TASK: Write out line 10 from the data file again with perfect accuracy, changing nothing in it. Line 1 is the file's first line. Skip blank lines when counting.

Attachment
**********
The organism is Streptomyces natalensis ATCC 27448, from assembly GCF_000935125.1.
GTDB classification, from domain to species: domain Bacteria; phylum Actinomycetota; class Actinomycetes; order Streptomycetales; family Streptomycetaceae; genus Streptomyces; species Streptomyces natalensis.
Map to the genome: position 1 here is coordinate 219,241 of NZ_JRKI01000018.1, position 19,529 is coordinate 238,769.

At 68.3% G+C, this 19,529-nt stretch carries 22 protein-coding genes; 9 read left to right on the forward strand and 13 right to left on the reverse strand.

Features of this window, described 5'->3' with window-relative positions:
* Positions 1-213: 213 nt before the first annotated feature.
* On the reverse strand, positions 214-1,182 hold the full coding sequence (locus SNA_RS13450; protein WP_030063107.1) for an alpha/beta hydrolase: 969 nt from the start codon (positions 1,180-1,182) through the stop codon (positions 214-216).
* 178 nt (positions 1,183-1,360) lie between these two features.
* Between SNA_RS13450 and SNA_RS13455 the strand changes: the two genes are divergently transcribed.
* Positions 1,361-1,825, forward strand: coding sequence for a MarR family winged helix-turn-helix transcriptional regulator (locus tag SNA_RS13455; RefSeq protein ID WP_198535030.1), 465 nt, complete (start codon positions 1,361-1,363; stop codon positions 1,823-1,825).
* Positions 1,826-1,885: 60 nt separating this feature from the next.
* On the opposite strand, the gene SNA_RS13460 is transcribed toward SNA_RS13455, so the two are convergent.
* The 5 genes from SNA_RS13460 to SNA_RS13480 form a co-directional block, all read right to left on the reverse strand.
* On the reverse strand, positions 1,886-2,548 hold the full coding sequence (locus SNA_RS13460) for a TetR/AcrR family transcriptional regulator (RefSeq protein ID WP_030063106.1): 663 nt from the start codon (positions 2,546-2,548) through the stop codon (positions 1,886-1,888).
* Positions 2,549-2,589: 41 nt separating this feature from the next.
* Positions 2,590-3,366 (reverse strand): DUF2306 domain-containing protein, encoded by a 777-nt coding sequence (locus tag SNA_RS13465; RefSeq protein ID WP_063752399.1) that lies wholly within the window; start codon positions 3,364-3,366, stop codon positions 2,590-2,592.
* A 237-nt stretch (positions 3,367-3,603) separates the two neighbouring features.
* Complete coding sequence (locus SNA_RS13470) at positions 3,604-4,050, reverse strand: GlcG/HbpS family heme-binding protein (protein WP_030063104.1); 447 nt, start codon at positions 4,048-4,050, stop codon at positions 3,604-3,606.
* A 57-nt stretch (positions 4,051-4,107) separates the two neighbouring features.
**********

* Positions 1,361-1,825, forward strand: coding sequence for a MarR family winged helix-turn-helix transcriptional regulator (locus tag SNA_RS13455; RefSeq protein ID WP_198535030.1), 465 nt, complete (start codon positions 1,361-1,363; stop codon positions 1,823-1,825).